Resolution opposing re-designation sails through

Newton County preps to protect land rights


Newton County Quorum Court members passed a resolution at their Nov. 6 meeting opposing “the changing of the name designation or expansion of the Buffalo National River, and any further negative impact on the agricultural lands or infringement on private ownership on the Buffalo National River Watershed.”

The vote was unanimous with approximately 25 citizens in attendance.

Justice of the Peace Jamie Mefford said the court wanted to show its opposition to any name change, park expansion, private land rights restrictions and any agricultural restrictions.

Mefford said little discussion by court members took place before the vote because, “We’re all in agreement that we just don’t want the changes.”

The resolution follows recent discussions of making public lands around the Buffalo National River into a national park preserve.

In July 2022, the Runway Group approached U.S. Rep. Bruce Westerman, R-Ark., who represents Arkansas’ 4th Congressional District and chairs the Natural Resources Committee, with the idea re-designating the land.

The Buffalo National River became America’s first national river in 1972. At that time, the federal government used eminent domain on some landowners.

The Runway Group is owned by Steuart and Tom Walton, grandsons of Walmart founders Helen and Sam Walton.

Proponents of the idea emphasize re-designating federal land around the river will bring more tourism, jobs, and money, which could be used to improve the park’s infrastructure, as well as enhance economic benefits and growth to Newton and Searcy counties and their gateway communities.

In September, in an effort to gauge public opinion, the Runway Group hired Selzer & Co., who polled 412 voters in Baxter, Madison, Marion, Newton and Searcy counties about a change and produced a flyer with the results.

However, locals say they are opposed to the change. Mefford said no constituents have approached him in support of the idea.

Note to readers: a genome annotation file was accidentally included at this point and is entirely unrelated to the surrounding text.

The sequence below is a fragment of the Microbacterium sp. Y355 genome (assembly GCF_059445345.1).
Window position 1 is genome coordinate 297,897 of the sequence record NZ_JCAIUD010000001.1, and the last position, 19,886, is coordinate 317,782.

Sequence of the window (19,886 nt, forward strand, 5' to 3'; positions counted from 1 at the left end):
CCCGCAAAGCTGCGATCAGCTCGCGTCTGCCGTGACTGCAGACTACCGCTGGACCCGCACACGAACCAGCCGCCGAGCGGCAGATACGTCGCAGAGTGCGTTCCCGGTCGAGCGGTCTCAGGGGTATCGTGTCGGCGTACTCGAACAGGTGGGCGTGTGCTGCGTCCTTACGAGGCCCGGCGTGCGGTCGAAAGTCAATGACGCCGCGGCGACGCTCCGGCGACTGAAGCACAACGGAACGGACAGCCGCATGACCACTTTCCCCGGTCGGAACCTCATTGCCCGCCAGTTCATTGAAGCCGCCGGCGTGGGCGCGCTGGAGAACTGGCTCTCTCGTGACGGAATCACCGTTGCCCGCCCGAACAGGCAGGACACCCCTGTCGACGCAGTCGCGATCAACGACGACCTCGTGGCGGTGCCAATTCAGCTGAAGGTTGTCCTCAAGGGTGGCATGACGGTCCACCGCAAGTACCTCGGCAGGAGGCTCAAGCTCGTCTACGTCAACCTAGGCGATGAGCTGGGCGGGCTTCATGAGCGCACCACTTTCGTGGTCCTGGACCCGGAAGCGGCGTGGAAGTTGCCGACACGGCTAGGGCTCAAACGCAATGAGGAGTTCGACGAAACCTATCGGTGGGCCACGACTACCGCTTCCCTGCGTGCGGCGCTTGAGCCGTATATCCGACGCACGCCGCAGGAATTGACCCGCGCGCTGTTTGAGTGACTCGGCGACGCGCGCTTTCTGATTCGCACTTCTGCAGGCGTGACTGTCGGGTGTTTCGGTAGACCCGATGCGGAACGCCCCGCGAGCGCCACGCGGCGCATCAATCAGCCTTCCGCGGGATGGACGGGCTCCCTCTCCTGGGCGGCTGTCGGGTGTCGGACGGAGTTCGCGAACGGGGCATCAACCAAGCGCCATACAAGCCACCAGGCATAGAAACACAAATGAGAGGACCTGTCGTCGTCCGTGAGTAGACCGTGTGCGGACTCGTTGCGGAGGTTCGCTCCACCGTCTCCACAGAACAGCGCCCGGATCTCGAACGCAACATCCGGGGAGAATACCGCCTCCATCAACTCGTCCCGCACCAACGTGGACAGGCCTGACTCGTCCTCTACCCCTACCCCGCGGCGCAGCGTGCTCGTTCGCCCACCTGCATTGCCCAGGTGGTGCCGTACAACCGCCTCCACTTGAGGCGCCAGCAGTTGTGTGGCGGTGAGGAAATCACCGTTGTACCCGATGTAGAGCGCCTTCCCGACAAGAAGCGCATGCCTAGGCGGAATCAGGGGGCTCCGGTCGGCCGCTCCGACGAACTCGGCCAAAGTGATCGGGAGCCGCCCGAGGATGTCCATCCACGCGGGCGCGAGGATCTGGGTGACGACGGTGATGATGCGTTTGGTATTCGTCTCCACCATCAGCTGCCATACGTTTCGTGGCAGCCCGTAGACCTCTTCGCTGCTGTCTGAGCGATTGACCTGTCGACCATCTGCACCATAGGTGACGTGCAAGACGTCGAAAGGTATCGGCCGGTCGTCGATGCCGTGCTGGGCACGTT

“I couldn’t understand why they didn’t bring it to the local cities, and the local county governments before they ever even started anything with it,” Mefford said.

The Record broke the story on Oct. 4, making the public aware of discussions about re-designating lands.

Recently, Runway Group’s Vice President of Corporate and Community Affairs Krista Cupp said the group is not pressing forward with a re-designation. There are “no next steps,” she said.

Cupp said when the group approached Westerman, it didn’t present a proposal but asked if the re-designation was worth exploring.     

Westerman has stated that no plans exist now to draft legislation turning the lands into a preserve.

Mefford realizes the county’s resolution holds no weight if a federal law were passed.

“We have no power over the federal government,” he said.

Mefford said even though the Runway Group has said it is no longer pursuing the option, “I think the next time we’ll hear about it, it’ll be up in Congress.

“You know, the people that are pushing this are very powerful and they have the money and they have the lobbyists.”

Mefford, who is serving his third two-year term, said people in his district and in Newton County remain on edge based upon recent large land purchases in the area.

Walton Enterprises, owned by the Walton family, owns more than 6,000 acres in Kingston in Madison County and has purchased three historic buildings on the Kingston Square they plan to renovate.

Unconfirmed reports indicate the Runway Group has made plans to purchase Horseshoe Canyon, a large dude ranch near Jasper in Newton County.

In 2020, Bass Pro Shop Founder Johnny Morris bought Dogpatch U.S.A., a theme park in Newton County that opened in 1968 but was shuttered in 1993.

Mefford said the recent land purchases have the court members considering ordinances that were passed in approximately 1998 dealing with county landowners rights.

“And we’re in the process of dragging that out and getting the dust off of it.”

Currently, the county has no zoning ordinances and requires no building permits.

Even though zoning requirements were brought up at Monday’s meeting, Mefford said, “We know what’s coming. It’s everywhere. But we don’t want to infringe on anybody’s property rights.

“Things have been simple, ’til now,” he said.

But “big growth” is coming and he’s worried about how the county will pay for it.

The county is at least “62 percent government owned,” but with very little tax base, receiving payments in lieu of taxes [PILT], Mefford said. PILT payments are “federal payments that help local governments offset losses in property taxes due to the existence of nontaxable Federal lands within their boundaries,” according to the U.S. Department of Interior.

“So we’re sitting here with 1,500 miles of dirt roads in this county. And we’ve got a $1.3 million budget, $1.4, a little more than that with FEMA, but it takes $800,000 to pay our employees in the road department and that don’t leave a lot,” Mefford said.


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